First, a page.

The overarching responsibility for ethics and ethical review rests with the University’s Ethics Committee.
It has been acknowledged that the University has a responsibility to ensure that the health and welfare of any animal used in its teaching and research is of the highest standard.
In addition, the University is committed to the 3Rs (replacement, refinement and reduction of animals in research) and has a responsibility to ensure that any such teaching and research has been considered ethically in terms of the harms and benefits, and whether there is an equally effective method of teaching and research that does not involve using a living model.
It is important to raise awareness of such ethical issues within the University and also to ensure that there is a central knowledge base of these activities.
Projects licensed by the Home Office
The University of Bath has a well-developed policy and procedures for the ethical review of the use of animals in research and teaching that are licensed by the Home Office.
This is defined by the Animals (Scientific Procedures) Act 1986 as amended in 2012 (ASPA). Under the ASPA, the Animal Welfare and Ethical Review Body (AWERB) is responsible for reviewing and monitoring animal research and promoting a “culture of care” within the University.
The Act is designed to protect animals used for experimental or other scientific purposes. Any experimental or scientific procedure has to be regulated under the Act if it is applied to a protected animal which may have the effect of causing that animal pain, suffering, distress or lasting harm.
1) "A protected animal" for the purposes of this Act means any living vertebrate other than man and any living cephalopod.
2) Any such vertebrate in its foetal, larval or embryonic form is a protected animal only from the stage of its development when:
a) in the case of a mammal, bird or reptile, two-thirds of the gestation or incubation period for the relevant species has elapsed; and
b) in any other case, it becomes capable of independent feeding.
2A) Any living cephalopod in its embryonic form is not a protected animal.
There are various research activities that fall outside the Act. For example, the ringing, tagging or marking of an animal or the application of any other humane procedure for the sole purpose of enabling an animal to be identified, is not a regulated procedure if it causes only momentary pain or distress and no lasting harm.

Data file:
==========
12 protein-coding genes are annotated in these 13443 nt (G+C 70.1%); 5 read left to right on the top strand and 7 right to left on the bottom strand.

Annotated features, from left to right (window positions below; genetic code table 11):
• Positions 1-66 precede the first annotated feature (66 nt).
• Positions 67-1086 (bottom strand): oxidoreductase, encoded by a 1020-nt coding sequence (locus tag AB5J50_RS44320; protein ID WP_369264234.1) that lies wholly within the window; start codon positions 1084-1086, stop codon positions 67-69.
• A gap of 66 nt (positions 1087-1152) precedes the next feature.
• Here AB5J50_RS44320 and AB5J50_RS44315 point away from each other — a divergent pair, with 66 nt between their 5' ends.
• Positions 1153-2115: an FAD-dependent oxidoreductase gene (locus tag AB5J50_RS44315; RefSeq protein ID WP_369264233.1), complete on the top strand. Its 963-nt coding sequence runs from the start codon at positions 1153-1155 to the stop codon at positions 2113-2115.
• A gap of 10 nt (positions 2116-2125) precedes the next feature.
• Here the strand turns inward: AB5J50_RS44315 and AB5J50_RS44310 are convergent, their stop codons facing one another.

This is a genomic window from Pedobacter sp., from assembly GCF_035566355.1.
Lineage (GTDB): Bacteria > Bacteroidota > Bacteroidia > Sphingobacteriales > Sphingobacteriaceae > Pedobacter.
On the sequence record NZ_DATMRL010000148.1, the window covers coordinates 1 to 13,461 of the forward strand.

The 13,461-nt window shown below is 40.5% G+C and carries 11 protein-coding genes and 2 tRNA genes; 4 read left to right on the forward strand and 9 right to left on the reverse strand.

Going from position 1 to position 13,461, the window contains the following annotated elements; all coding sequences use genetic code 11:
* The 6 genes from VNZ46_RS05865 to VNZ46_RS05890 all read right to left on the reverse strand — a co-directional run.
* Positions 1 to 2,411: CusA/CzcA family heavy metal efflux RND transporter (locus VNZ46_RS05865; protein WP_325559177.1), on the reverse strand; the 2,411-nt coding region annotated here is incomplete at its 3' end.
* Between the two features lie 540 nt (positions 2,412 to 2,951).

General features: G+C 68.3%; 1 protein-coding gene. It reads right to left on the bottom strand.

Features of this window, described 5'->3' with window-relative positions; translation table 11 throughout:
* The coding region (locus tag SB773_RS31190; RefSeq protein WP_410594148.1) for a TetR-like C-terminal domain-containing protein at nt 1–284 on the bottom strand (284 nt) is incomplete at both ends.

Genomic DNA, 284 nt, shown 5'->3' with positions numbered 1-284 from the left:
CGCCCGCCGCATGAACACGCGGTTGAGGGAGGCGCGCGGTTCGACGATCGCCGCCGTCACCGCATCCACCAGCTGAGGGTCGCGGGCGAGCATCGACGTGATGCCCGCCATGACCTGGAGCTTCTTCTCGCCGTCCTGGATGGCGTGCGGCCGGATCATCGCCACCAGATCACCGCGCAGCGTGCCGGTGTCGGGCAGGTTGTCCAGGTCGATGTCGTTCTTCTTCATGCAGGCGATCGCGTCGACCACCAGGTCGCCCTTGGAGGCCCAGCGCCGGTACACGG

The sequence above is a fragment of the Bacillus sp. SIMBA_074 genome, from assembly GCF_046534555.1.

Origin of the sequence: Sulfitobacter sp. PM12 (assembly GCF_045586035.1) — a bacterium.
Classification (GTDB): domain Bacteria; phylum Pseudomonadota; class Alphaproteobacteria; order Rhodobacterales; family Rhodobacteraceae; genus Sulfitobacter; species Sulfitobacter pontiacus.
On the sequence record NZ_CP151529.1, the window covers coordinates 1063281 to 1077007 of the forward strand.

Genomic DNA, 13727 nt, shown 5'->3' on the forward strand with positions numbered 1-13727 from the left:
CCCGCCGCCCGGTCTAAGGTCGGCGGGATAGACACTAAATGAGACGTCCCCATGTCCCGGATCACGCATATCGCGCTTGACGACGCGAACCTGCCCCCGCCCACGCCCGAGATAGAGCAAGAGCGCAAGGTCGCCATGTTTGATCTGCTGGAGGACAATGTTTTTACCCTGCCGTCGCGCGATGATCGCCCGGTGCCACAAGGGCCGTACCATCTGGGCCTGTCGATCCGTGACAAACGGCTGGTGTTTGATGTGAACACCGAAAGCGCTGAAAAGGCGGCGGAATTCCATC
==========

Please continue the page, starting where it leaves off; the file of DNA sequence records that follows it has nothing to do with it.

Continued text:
Projects not requiring Home Office licensing
As the University already has an ethical review procedure for licensed animal use, it was considered good practice to build on the existing knowledge and expertise to extend this to non-licensed animal and tissue use.
In May 2010, the University introduced a new policy and set of procedures relating to the use of animals in research and teaching that are not covered by Home Office legislation. For the purposes of ethical review, these activities are described as being non-licensed. In this context, “animal” is used in the broadest context of the Animal Kingdom but excludes humans.
Various animals are or will be used in teaching and research at Bath. These include but are not restricted to:
- Vertebrates purchased or bred for genetic studies or work on isolated tissue (Schedule 1 usage). This includes undergraduate practical classes (eg rodents and chicks)
- Invertebrates (eg locusts, moths, slugs) which may require licensing by Defra
- Wild or domesticated animals used for observational experiments (eg wild birds and fish in behavioural studies)
- Various animals which are observed as examples of biodiversity in undergraduate teaching and UCAS open days (eg snakes, spiders, axolotls)
- The use of embryos, such as chick embryos
- All animal research and testing carried out in other countries of the world (eg wild bird migration studies)
A ‘light touch’ ethical review procedure has been established with the completion of a form that is linked to the EIRA1 form (Section 3) for use as part of the research application procedure. This form will also apply to teaching activities.
As with Home Office Project Licences, these details will be considered by members of the AWERB with regard to ethics, welfare and the 3Rs but every effort will be made to ensure that research applications are not delayed by this new process. Nonetheless researchers do have a responsibility to ensure that the ethical aspects of their research have been fully considered.
Following approval by the Chair of the AWERB, all projects will be reported to both the Biosciences Services Unit Management Committee (responsible for compliance in animal research) and the University Ethics Committee.
Owner: University Ethics Committee
Approval date: 11 May 2010
Date of last review: